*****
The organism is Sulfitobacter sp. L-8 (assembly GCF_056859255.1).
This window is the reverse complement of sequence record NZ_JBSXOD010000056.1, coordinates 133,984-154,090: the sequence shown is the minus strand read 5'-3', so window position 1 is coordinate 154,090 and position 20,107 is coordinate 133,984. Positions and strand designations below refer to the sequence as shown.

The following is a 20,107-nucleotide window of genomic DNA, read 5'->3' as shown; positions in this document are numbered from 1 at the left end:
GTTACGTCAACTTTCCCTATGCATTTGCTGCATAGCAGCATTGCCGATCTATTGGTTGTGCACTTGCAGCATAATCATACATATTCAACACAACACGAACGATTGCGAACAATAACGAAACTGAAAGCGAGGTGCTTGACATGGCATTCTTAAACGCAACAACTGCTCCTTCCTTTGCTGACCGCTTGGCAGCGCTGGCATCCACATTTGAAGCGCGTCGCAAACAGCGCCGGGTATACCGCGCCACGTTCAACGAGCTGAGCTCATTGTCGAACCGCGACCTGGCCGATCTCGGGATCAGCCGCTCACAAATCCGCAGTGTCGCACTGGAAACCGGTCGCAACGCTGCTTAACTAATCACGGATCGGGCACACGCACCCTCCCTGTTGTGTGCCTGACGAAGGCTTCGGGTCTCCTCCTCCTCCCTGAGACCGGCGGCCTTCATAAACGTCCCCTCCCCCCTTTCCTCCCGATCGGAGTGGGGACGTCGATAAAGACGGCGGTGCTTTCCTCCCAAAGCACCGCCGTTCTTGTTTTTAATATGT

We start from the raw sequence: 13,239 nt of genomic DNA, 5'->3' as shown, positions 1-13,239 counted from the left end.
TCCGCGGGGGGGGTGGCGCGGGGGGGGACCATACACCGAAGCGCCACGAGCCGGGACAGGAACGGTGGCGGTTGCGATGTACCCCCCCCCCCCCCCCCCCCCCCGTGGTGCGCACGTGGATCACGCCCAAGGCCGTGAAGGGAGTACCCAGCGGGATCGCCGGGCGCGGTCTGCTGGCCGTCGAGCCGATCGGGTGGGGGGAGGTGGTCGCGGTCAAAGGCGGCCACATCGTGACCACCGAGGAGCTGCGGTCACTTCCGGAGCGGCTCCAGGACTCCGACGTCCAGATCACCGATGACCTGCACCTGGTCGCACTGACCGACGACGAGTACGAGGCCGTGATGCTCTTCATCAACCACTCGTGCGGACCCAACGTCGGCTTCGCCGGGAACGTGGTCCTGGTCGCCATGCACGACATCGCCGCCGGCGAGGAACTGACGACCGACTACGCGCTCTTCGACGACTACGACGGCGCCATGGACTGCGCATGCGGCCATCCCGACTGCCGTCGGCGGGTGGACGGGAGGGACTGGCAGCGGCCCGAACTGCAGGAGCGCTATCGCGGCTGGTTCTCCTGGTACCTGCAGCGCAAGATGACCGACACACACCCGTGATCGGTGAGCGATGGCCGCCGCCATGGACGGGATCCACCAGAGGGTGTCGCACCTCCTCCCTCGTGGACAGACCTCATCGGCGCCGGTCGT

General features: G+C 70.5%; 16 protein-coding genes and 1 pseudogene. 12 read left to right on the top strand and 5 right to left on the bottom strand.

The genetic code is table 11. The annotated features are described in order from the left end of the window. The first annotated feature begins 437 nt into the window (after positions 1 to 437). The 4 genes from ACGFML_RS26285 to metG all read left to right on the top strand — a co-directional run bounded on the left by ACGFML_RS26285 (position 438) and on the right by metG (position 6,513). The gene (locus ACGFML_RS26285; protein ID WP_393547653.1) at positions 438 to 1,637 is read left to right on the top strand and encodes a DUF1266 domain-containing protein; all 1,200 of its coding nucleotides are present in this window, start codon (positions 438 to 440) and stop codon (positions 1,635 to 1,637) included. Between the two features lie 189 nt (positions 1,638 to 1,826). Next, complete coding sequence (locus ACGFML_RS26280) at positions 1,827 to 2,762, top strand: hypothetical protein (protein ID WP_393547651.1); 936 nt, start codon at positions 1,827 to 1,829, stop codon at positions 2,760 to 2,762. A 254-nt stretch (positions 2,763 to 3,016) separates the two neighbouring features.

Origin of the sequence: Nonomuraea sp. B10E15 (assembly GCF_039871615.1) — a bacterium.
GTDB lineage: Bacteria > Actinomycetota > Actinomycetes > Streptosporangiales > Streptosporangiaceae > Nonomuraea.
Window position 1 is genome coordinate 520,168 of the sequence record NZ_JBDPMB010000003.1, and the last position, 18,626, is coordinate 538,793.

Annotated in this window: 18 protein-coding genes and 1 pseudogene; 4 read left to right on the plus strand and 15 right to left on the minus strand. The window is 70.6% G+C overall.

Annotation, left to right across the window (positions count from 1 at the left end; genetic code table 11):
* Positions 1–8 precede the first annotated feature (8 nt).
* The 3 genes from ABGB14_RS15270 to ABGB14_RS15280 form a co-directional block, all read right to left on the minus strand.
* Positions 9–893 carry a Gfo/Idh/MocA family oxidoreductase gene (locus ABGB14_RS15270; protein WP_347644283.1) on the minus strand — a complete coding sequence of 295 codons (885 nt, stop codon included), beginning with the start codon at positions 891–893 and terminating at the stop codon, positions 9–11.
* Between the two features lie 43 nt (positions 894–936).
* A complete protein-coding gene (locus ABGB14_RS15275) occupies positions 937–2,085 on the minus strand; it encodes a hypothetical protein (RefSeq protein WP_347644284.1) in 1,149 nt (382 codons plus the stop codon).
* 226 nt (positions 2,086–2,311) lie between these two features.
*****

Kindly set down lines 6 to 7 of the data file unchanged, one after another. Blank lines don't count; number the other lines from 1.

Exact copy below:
TCCGCGGGGGGGGTGGCGCGGGGGGGGACCATACACCGAAGCGCCACGAGCCGGGACAGGAACGGTGGCGGTTGCGATGTACCCCCCCCCCCCCCCCCCCCCCCGTGGTGCGCACGTGGATCACGCCCAAGGCCGTGAAGGGAGTACCCAGCGGGATCGCCGGGCGCGGTCTGCTGGCCGTCGAGCCGATCGGGTGGGGGGAGGTGGTCGCGGTCAAAGGCGGCCACATCGTGACCACCGAGGAGCTGCGGTCACTTCCGGAGCGGCTCCAGGACTCCGACGTCCAGATCACCGATGACCTGCACCTGGTCGCACTGACCGACGACGAGTACGAGGCCGTGATGCTCTTCATCAACCACTCGTGCGGACCCAACGTCGGCTTCGCCGGGAACGTGGTCCTGGTCGCCATGCACGACATCGCCGCCGGCGAGGAACTGACGACCGACTACGCGCTCTTCGACGACTACGACGGCGCCATGGACTGCGCATGCGGCCATCCCGACTGCCGTCGGCGGGTGGACGGGAGGGACTGGCAGCGGCCCGAACTGCAGGAGCGCTATCGCGGCTGGTTCTCCTGGTACCTGCAGCGCAAGATGACCGACACACACCCGTGATCGGTGAGCGATGGCCGCCGCCATGGACGGGATCCACCAGAGGGTGTCGCACCTCCTCCCTCGTGGACAGACCTCATCGGCGCCGGTCGT

General features: G+C 70.5%; 16 protein-coding genes and 1 pseudogene. 12 read left to right on the top strand and 5 right to left on the bottom strand.